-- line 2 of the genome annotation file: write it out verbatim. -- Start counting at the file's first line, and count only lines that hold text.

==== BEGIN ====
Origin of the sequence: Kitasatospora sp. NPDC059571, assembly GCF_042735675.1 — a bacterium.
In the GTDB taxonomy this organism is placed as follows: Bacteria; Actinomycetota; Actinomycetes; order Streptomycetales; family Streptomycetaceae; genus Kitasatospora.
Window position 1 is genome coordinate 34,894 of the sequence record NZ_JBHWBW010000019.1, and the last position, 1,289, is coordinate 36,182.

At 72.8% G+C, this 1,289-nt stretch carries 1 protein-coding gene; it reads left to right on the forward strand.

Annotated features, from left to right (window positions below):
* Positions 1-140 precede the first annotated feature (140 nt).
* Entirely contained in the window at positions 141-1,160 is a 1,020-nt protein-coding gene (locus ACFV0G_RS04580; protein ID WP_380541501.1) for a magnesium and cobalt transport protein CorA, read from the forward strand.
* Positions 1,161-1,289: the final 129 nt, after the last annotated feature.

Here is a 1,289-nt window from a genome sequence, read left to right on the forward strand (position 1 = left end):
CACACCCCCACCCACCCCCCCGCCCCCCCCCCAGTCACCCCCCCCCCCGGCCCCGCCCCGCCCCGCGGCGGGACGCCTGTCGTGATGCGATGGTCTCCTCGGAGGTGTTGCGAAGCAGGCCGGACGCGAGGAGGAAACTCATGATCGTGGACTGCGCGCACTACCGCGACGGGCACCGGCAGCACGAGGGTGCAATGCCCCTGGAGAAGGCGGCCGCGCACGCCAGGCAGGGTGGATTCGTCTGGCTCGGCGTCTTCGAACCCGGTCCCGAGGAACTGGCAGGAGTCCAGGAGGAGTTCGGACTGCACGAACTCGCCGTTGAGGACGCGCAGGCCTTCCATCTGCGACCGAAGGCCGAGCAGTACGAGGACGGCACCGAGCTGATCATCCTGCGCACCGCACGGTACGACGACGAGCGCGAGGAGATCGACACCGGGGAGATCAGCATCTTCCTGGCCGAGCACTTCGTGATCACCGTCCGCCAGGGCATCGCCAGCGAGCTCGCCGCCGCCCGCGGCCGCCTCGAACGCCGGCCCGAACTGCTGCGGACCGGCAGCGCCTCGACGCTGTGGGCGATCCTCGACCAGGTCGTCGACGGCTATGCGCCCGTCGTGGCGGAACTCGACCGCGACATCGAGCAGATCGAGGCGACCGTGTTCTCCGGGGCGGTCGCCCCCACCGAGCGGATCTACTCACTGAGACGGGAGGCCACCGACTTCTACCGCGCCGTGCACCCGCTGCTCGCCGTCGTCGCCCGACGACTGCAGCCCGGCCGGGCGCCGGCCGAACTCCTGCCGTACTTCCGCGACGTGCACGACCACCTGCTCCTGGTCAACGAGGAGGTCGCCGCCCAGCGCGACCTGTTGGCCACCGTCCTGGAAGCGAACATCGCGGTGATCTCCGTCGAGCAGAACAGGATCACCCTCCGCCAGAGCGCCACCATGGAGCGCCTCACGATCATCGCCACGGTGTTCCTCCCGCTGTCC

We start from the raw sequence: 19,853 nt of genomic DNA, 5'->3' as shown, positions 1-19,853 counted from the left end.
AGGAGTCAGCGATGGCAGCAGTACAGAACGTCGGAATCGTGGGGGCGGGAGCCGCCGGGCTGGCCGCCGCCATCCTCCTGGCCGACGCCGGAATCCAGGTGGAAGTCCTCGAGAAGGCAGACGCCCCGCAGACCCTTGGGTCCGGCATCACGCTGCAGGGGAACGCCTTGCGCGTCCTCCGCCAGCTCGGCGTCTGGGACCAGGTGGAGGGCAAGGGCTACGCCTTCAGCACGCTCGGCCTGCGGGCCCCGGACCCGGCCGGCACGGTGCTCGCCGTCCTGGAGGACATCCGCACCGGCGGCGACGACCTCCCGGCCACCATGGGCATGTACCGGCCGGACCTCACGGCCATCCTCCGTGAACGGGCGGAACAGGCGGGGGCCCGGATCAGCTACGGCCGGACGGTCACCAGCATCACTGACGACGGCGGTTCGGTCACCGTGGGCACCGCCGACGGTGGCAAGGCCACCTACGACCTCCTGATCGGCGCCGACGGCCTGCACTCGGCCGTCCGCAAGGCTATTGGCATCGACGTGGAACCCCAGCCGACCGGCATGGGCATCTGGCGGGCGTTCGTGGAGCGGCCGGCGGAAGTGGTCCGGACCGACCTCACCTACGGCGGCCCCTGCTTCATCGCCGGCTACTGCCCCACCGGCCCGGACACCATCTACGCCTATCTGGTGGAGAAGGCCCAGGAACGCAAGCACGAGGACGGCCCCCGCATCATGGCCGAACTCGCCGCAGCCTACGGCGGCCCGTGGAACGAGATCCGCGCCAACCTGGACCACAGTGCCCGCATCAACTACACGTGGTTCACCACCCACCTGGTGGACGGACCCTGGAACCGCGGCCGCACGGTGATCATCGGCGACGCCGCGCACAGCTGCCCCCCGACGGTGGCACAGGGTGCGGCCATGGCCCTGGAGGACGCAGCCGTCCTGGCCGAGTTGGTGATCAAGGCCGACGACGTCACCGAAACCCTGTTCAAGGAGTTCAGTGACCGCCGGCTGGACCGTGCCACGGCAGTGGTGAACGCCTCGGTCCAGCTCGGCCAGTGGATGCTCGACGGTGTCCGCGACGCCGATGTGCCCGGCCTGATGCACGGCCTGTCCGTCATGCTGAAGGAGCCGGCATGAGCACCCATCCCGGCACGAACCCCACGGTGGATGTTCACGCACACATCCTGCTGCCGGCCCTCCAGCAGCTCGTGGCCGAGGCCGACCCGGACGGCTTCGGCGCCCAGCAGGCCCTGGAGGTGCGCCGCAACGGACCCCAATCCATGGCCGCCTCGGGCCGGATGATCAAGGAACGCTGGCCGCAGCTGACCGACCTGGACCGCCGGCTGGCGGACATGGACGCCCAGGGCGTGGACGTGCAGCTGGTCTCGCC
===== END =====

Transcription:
In the GTDB taxonomy this organism is placed as follows: Bacteria; Actinomycetota; Actinomycetes; order Streptomycetales; family Streptomycetaceae; genus Kitasatospora.